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By Michael Field

AUCKLAND, New Zealand (October 17, 2000 – Agence France-Presse)---A small singing civilization of Polynesians are on the very verge of extinction as their atoll sinks below the Pacific Ocean.

"Its a vanishing culture," says University of Auckland's Richard Moyle, an ethnomusicologist who is writing the first, and what may be the last ethnology of the people of Takuu.

"When an animal species is threatened we put them in zoos; if a human species does, then what do we do?"

Through a deadly combination of plate tectonics and global sea-level rise, the atoll, around 200 kilometers (124 miles) northeast of Papua New Guinea's Bougainville is within months of disaster.

A community of 400 people who have over 1,000 songs they can sing from memory will go with the waves.

Other islands nearby are disappearing; the Carteret Islands and the Duke of York group.

Takuu is an extraordinary Pacific story; geographically it is in Melanesia but its people are Polynesians. An epidemic hit it in the 1870s and just 13 people survived.

In 1896 a Samoan-American woman, "Queen" Emma Coe, bought it for four axes and 4.5 kilograms (10 pounds) of tobacco. Under Imperial German protection she had all the trees chopped down and replaced with coconuts, and she imported New Irelanders to work them.

Takuu people retained their culture and right up until last year they had held out against Christian missionaries. Now, in the face of a doomsday scenario, fundamentalist evangelists have gotten on the island.

Moyle, the Pacific's leading authority on traditional music, has been visiting Takuu for years and has noticed recently the way its world is rapidly changing.

On the Cartarets the sea level has flooded the gardens and its people now live off imported food.

At Takuu the people at first tried resisting the sea with chunks of coral, to form sea walls.

"What they don't realize is that when waves hit a wall like that they tend to carry away the sand in front of them," he told AFP.

"They have progressively lost the sand from their foreshore."

Moyle was there in January when the northwest trade winds combined with unusual high tides, sweeping away the sea walls.

"Everyone went out and tried to repair them but that same afternoon the high tide came in again and the people just watched them go.

"There was nothing else they could do. They hauled up all the canoes, for the first time ever, onto the flat top of the island and just stared out to sea. There were actually breakers inside the lagoon. It was a strange sight.... It was something they did not know how to cope with."

The worry now is what happens to the gardens. They've been dug down several meters, often to below the sea level, and over years were filled with compost. The people grow taro and giant taro, the latter taking eight years to grow.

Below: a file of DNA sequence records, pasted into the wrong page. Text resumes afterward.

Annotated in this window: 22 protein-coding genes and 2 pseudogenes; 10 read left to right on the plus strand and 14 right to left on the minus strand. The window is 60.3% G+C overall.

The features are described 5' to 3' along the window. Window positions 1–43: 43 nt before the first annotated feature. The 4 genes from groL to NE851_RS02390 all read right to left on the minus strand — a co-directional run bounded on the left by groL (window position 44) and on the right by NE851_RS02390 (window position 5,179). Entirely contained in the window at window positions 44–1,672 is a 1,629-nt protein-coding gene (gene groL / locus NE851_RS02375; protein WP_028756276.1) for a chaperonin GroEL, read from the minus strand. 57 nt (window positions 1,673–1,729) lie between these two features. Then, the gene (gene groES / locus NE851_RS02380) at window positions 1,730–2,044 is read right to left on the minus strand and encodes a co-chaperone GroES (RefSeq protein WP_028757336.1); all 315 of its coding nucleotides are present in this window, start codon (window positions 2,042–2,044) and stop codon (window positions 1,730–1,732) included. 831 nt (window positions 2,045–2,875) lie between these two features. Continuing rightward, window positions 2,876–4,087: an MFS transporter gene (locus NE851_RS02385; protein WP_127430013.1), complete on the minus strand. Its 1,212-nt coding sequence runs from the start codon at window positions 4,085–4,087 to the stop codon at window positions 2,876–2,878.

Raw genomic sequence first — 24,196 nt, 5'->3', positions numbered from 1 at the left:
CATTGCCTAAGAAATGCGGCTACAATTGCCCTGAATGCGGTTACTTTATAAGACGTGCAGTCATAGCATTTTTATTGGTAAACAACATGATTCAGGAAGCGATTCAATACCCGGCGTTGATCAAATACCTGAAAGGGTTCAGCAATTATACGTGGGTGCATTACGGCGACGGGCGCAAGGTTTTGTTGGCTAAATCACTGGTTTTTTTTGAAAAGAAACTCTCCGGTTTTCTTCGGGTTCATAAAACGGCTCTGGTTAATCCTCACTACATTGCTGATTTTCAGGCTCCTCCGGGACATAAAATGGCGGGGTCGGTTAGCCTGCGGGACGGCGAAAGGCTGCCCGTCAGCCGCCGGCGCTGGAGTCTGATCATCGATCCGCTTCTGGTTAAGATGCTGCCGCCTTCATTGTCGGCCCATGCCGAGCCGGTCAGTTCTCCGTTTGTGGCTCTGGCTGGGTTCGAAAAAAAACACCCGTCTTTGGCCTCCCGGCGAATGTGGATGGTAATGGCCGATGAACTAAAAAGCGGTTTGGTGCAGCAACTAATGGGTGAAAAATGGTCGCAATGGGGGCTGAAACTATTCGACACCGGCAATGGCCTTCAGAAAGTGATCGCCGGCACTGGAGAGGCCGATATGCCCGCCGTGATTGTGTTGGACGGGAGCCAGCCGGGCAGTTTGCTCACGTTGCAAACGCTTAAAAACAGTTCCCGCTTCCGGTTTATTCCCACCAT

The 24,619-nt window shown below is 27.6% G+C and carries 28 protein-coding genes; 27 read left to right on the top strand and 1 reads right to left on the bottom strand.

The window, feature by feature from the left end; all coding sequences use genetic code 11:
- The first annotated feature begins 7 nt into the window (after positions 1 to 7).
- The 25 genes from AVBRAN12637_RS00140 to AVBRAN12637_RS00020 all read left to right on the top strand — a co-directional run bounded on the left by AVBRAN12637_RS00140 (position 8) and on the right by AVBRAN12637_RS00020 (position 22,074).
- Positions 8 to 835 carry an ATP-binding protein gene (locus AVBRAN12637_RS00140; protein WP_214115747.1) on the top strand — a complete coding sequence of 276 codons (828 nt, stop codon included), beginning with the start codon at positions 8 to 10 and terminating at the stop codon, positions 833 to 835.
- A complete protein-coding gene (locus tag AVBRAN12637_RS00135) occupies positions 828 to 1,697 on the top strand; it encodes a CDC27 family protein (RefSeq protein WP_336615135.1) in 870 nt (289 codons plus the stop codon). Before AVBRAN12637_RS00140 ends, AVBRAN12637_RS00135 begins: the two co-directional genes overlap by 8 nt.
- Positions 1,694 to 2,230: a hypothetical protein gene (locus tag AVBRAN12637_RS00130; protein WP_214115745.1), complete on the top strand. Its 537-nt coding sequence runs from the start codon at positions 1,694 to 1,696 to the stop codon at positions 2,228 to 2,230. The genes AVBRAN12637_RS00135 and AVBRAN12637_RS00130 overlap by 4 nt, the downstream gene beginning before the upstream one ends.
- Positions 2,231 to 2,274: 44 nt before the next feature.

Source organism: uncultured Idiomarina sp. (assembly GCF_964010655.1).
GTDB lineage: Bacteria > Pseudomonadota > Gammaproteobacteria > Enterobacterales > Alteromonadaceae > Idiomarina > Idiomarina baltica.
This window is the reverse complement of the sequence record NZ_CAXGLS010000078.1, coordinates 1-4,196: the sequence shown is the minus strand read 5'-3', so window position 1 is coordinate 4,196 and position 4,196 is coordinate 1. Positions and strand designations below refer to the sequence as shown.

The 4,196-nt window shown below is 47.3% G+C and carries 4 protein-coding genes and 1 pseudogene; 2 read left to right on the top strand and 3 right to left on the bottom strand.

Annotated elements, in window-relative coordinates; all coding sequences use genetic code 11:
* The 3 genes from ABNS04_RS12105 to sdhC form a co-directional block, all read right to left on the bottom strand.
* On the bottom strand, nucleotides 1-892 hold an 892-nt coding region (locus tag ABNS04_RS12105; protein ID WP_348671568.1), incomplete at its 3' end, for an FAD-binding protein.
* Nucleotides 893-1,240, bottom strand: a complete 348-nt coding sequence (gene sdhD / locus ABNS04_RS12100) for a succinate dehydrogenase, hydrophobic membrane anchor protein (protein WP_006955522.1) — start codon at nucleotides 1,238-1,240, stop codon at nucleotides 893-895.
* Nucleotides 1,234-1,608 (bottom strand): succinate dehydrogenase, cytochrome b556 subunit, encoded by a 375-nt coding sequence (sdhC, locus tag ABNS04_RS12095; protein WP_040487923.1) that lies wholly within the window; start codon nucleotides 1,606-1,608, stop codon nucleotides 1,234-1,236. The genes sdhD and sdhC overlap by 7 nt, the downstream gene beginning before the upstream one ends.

Once seawater gets in, that will be the end of Takuu.

"I think when the gardens are contaminated with saltwater they will not have the cash from their expatriate family members to supply the food which taro and giant taro now provides."

The freshwater lens which sustains human life on any atoll is still there.

"But the water is brackish. If you drink it the water is foul; if you wash with it you get a rash."

On nearby Bougainville a civil war raged for a decade and a truce now exists. A rebel leader visited Takuu and told the people that once Bougainville was liberated the people would be moved.

"They've got a place already set aside for Takuu. Its a disused limestone quarry."

The community is too small; it is powerless.

"If you re-locate them their separate identity is going to cease, their exposure to disease is far greater and their exposure to determined evangelism will grow."

Moyle can see no hope unless the tectonic plates suddenly reverse.

"I cannot see any way of stopping it with human intervention. If you want to say doomed, I guess in a literal sense they are." For the people their fate is beyond comprehension.

"I asked a few people: Will you go? Will you stay? The older people said they wanted to stay and I asked them what would happen when the island was underwater. They said 'I will die.'

"The notion of leaving their country is so foreign to their thinking they cannot comprehend it and they cannot speak about it in any logical or sane fashion."

Their rich culture offers them no explanation.

"The irony is that the sea gives them most of their food."

Michael Field New Zealand/South Pacific Correspondent Agence France-Presse E-mail: afp.nz@clear.net.nz  Phone: (64 21) 688438 Fax: (64 21) 694035 Website: http://www.afp.com/english/ 

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